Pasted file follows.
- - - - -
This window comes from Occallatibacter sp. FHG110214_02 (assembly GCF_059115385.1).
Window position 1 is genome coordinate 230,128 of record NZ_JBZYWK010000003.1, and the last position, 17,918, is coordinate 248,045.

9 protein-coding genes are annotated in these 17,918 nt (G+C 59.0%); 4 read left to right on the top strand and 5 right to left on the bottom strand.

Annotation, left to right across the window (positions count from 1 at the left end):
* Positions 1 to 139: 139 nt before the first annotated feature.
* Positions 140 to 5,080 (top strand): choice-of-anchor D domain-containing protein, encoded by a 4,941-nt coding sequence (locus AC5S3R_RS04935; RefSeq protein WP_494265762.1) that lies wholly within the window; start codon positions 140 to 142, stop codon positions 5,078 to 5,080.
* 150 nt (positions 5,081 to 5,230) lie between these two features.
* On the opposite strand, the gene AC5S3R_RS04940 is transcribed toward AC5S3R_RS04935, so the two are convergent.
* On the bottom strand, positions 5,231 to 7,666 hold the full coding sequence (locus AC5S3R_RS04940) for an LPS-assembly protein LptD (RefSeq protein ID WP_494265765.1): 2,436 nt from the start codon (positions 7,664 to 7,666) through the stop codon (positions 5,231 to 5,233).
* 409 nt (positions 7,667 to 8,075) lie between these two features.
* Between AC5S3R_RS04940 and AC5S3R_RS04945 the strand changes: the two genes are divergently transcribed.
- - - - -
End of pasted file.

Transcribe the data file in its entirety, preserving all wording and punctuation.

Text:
This window comes from Occallatibacter sp. FHG110214_02 (assembly GCF_059115385.1).
Window position 1 is genome coordinate 230,128 of record NZ_JBZYWK010000003.1, and the last position, 17,918, is coordinate 248,045.

9 protein-coding genes are annotated in these 17,918 nt (G+C 59.0%); 4 read left to right on the top strand and 5 right to left on the bottom strand.

Annotation, left to right across the window (positions count from 1 at the left end):
* Positions 1 to 139: 139 nt before the first annotated feature.
* Positions 140 to 5,080 (top strand): choice-of-anchor D domain-containing protein, encoded by a 4,941-nt coding sequence (locus AC5S3R_RS04935; RefSeq protein WP_494265762.1) that lies wholly within the window; start codon positions 140 to 142, stop codon positions 5,078 to 5,080.
* 150 nt (positions 5,081 to 5,230) lie between these two features.
* On the opposite strand, the gene AC5S3R_RS04940 is transcribed toward AC5S3R_RS04935, so the two are convergent.
* On the bottom strand, positions 5,231 to 7,666 hold the full coding sequence (locus AC5S3R_RS04940) for an LPS-assembly protein LptD (RefSeq protein ID WP_494265765.1): 2,436 nt from the start codon (positions 7,664 to 7,666) through the stop codon (positions 5,231 to 5,233).
* 409 nt (positions 7,667 to 8,075) lie between these two features.
* Between AC5S3R_RS04940 and AC5S3R_RS04945 the strand changes: the two genes are divergently transcribed.